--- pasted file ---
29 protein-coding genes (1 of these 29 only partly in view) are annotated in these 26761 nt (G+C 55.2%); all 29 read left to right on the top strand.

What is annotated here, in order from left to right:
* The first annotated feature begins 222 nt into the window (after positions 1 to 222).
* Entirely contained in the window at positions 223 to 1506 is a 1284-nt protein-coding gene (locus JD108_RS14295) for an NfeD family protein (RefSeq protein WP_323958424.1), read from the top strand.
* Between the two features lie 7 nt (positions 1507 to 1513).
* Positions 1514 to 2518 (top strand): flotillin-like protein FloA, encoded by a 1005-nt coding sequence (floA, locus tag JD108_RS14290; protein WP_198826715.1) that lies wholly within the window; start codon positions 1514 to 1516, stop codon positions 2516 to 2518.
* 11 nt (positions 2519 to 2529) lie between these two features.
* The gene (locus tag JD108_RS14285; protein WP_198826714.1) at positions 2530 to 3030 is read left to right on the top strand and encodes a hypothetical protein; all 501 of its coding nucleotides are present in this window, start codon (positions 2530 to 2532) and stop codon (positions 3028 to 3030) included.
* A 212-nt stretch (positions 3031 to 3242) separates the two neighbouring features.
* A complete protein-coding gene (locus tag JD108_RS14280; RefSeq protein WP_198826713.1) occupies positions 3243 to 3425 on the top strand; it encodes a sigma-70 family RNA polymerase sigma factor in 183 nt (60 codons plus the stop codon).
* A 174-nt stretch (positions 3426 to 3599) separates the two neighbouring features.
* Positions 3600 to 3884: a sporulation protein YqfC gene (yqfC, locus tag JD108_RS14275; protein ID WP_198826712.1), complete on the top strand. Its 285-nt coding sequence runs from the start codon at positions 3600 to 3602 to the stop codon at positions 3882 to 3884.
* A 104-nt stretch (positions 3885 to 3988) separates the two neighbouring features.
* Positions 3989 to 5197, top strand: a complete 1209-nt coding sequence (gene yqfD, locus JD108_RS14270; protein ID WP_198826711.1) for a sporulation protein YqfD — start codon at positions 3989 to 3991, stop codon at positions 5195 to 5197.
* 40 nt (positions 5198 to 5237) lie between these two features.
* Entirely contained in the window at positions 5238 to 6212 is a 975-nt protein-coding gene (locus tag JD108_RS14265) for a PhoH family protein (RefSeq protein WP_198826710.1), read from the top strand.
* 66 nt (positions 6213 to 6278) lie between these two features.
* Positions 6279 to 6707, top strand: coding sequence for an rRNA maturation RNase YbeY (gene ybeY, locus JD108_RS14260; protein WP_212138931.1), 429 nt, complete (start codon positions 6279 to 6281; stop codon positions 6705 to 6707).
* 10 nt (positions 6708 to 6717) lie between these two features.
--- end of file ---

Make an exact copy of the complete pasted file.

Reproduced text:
29 protein-coding genes (1 of these 29 only partly in view) are annotated in these 26761 nt (G+C 55.2%); all 29 read left to right on the top strand.

What is annotated here, in order from left to right:
* The first annotated feature begins 222 nt into the window (after positions 1 to 222).
* Entirely contained in the window at positions 223 to 1506 is a 1284-nt protein-coding gene (locus JD108_RS14295) for an NfeD family protein (RefSeq protein WP_323958424.1), read from the top strand.
* Between the two features lie 7 nt (positions 1507 to 1513).
* Positions 1514 to 2518 (top strand): flotillin-like protein FloA, encoded by a 1005-nt coding sequence (floA, locus tag JD108_RS14290; protein WP_198826715.1) that lies wholly within the window; start codon positions 1514 to 1516, stop codon positions 2516 to 2518.
* 11 nt (positions 2519 to 2529) lie between these two features.
* The gene (locus tag JD108_RS14285; protein WP_198826714.1) at positions 2530 to 3030 is read left to right on the top strand and encodes a hypothetical protein; all 501 of its coding nucleotides are present in this window, start codon (positions 2530 to 2532) and stop codon (positions 3028 to 3030) included.
* A 212-nt stretch (positions 3031 to 3242) separates the two neighbouring features.
* A complete protein-coding gene (locus tag JD108_RS14280; RefSeq protein WP_198826713.1) occupies positions 3243 to 3425 on the top strand; it encodes a sigma-70 family RNA polymerase sigma factor in 183 nt (60 codons plus the stop codon).
* A 174-nt stretch (positions 3426 to 3599) separates the two neighbouring features.
* Positions 3600 to 3884: a sporulation protein YqfC gene (yqfC, locus tag JD108_RS14275; protein ID WP_198826712.1), complete on the top strand. Its 285-nt coding sequence runs from the start codon at positions 3600 to 3602 to the stop codon at positions 3882 to 3884.
* A 104-nt stretch (positions 3885 to 3988) separates the two neighbouring features.
* Positions 3989 to 5197, top strand: a complete 1209-nt coding sequence (gene yqfD, locus JD108_RS14270; protein ID WP_198826711.1) for a sporulation protein YqfD — start codon at positions 3989 to 3991, stop codon at positions 5195 to 5197.
* 40 nt (positions 5198 to 5237) lie between these two features.
* Entirely contained in the window at positions 5238 to 6212 is a 975-nt protein-coding gene (locus tag JD108_RS14265) for a PhoH family protein (RefSeq protein WP_198826710.1), read from the top strand.
* 66 nt (positions 6213 to 6278) lie between these two features.
* Positions 6279 to 6707, top strand: coding sequence for an rRNA maturation RNase YbeY (gene ybeY, locus JD108_RS14260; protein WP_212138931.1), 429 nt, complete (start codon positions 6279 to 6281; stop codon positions 6705 to 6707).
* 10 nt (positions 6708 to 6717) lie between these two features.